Target is among the Fortune 100 firms still happy with its Covid-era remote working arrangements, but its Minneapolis HQ drove so much traffic to local businesses that they are demanding it force its staff back to the cubicles. It is now Target workers' moral responsibility to collectively subsidize the restauranteurs of Minneapolis.
Target's downtown workforce was estimated at 7,100 in 2022 — that's down from 8,500 in 2021, but still enough to make it the neighborhood's biggest employer — on paper. But how many actually work downtown regularly? Target won't share the data, though it claims more of its workers are choosing to return to headquarters.
Observers say the gap is obvious.
"That's a lot of lunches and cups of coffee and rides on the light rail and the bus, and that is hurting us, badly," said commercial real estate broker Tom Tracy, who specializes in Minneapolis office leasing at Cushman & Wakefield.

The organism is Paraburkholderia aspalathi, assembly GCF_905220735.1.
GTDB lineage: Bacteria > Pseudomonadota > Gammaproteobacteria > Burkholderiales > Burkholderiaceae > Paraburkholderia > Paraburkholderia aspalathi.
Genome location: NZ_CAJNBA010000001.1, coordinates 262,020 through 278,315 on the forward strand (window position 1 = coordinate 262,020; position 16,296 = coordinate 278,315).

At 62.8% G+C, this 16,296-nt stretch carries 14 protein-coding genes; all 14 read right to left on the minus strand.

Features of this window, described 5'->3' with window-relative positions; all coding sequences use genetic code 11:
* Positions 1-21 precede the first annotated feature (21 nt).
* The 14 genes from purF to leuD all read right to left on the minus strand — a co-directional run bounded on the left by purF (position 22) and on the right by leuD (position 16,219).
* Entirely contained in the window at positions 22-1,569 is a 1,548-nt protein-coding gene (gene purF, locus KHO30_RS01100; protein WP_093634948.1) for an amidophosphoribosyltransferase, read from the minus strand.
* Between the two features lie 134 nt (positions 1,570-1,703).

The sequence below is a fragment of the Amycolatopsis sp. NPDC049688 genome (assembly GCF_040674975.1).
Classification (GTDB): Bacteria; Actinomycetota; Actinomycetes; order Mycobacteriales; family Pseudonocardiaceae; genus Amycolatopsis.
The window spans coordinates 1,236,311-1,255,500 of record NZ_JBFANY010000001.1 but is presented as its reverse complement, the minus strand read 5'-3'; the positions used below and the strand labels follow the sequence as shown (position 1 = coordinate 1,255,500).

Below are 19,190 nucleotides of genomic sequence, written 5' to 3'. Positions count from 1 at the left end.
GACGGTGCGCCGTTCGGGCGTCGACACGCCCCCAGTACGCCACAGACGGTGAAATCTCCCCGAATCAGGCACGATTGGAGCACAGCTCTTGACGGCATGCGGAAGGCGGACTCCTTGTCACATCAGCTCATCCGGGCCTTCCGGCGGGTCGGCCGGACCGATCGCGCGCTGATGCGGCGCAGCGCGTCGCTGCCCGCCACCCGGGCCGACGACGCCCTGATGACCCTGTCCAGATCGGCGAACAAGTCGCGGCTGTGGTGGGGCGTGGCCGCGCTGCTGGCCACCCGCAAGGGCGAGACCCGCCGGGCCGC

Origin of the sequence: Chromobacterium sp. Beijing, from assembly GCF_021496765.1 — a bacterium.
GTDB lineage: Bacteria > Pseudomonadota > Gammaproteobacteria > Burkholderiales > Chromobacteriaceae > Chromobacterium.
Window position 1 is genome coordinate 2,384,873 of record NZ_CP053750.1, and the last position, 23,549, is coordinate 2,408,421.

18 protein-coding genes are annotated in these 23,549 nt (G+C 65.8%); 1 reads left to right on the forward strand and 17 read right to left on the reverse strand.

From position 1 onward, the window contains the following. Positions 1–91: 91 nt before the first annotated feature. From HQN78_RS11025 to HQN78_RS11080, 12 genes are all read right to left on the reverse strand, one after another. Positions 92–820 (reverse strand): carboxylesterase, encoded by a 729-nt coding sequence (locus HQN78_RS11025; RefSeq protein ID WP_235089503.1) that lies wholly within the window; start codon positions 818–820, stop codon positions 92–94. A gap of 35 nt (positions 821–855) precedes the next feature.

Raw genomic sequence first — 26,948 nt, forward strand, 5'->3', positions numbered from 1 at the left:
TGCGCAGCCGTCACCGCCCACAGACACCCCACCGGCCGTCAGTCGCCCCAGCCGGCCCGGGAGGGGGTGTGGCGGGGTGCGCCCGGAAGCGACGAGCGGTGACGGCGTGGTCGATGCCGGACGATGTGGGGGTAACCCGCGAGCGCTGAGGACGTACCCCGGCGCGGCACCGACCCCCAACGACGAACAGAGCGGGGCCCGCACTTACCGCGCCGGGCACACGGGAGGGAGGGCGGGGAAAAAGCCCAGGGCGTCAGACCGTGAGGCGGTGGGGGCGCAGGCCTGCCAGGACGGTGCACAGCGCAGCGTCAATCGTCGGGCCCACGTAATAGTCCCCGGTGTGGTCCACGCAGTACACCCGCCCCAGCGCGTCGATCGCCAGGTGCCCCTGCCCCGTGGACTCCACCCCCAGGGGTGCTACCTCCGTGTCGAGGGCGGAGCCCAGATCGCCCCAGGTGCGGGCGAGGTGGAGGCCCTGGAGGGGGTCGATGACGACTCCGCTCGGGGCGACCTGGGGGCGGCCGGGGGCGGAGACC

The usual "return to office" motive amounts to the sunk cost fallacy: to justify long-term leases on corporate premises, to justify the positions of middle managers with nothing to do, to justify decades of investment in cultish office productivity doctrines. Articles popping up about how "return to the office" is needed to get people to eat at McCormick & Shmick's Seafood and Steakhouse is a more contemporary flavor of dystopia: superficial, narcissistic, indistinguishable from parody. Unserious yet unnervingly desperate, the last lies before the liar gives up talking and just makes you do whatever it is they want you to do.